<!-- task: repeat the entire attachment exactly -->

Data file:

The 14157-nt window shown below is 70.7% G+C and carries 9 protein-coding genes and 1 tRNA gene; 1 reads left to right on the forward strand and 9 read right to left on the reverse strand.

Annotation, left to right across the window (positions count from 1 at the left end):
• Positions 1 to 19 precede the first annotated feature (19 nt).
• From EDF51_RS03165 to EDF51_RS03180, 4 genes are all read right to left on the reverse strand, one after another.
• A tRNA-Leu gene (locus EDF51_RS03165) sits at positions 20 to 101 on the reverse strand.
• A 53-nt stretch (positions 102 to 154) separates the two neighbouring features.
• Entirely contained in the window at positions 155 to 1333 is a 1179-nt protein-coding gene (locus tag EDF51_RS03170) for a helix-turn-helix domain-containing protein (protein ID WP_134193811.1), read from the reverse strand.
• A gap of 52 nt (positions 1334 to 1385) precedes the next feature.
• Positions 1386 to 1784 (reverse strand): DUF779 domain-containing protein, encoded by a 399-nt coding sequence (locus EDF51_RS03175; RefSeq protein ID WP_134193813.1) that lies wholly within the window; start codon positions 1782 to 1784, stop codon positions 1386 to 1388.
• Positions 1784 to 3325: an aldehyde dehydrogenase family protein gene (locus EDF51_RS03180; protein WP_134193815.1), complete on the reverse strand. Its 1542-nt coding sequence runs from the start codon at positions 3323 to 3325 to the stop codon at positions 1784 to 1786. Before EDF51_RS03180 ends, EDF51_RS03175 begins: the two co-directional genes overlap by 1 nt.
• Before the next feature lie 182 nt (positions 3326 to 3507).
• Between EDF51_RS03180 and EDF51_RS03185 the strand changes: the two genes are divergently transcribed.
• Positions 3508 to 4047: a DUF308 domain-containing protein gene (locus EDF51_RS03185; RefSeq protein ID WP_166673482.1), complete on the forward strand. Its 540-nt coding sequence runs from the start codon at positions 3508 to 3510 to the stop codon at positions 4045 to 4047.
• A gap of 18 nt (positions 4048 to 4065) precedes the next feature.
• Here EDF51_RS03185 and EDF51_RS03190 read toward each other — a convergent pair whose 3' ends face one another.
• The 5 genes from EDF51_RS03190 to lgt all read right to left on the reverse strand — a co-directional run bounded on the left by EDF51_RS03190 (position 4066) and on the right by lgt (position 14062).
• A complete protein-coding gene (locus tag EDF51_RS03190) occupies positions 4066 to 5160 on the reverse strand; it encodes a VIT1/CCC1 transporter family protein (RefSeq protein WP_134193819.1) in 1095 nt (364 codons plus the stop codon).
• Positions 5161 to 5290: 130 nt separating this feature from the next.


The 14157-nt window shown below is 70.7% G+C and carries 9 protein-coding genes and 1 tRNA gene; 1 reads left to right on the forward strand and 9 read right to left on the reverse strand.

Annotation, left to right across the window (positions count from 1 at the left end):
• Positions 1 to 19 precede the first annotated feature (19 nt).
• From EDF51_RS03165 to EDF51_RS03180, 4 genes are all read right to left on the reverse strand, one after another.
• A tRNA-Leu gene (locus EDF51_RS03165) sits at positions 20 to 101 on the reverse strand.
• A 53-nt stretch (positions 102 to 154) separates the two neighbouring features.
• Entirely contained in the window at positions 155 to 1333 is a 1179-nt protein-coding gene (locus tag EDF51_RS03170) for a helix-turn-helix domain-containing protein (protein ID WP_134193811.1), read from the reverse strand.
• A gap of 52 nt (positions 1334 to 1385) precedes the next feature.
• Positions 1386 to 1784 (reverse strand): DUF779 domain-containing protein, encoded by a 399-nt coding sequence (locus EDF51_RS03175; RefSeq protein ID WP_134193813.1) that lies wholly within the window; start codon positions 1782 to 1784, stop codon positions 1386 to 1388.
• Positions 1784 to 3325: an aldehyde dehydrogenase family protein gene (locus EDF51_RS03180; protein WP_134193815.1), complete on the reverse strand. Its 1542-nt coding sequence runs from the start codon at positions 3323 to 3325 to the stop codon at positions 1784 to 1786. Before EDF51_RS03180 ends, EDF51_RS03175 begins: the two co-directional genes overlap by 1 nt.
• Before the next feature lie 182 nt (positions 3326 to 3507).
• Between EDF51_RS03180 and EDF51_RS03185 the strand changes: the two genes are divergently transcribed.
• Positions 3508 to 4047: a DUF308 domain-containing protein gene (locus EDF51_RS03185; RefSeq protein ID WP_166673482.1), complete on the forward strand. Its 540-nt coding sequence runs from the start codon at positions 3508 to 3510 to the stop codon at positions 4045 to 4047.
• A gap of 18 nt (positions 4048 to 4065) precedes the next feature.
• Here EDF51_RS03185 and EDF51_RS03190 read toward each other — a convergent pair whose 3' ends face one another.
• The 5 genes from EDF51_RS03190 to lgt all read right to left on the reverse strand — a co-directional run bounded on the left by EDF51_RS03190 (position 4066) and on the right by lgt (position 14062).
• A complete protein-coding gene (locus tag EDF51_RS03190) occupies positions 4066 to 5160 on the reverse strand; it encodes a VIT1/CCC1 transporter family protein (RefSeq protein WP_134193819.1) in 1095 nt (364 codons plus the stop codon).
• Positions 5161 to 5290: 130 nt separating this feature from the next.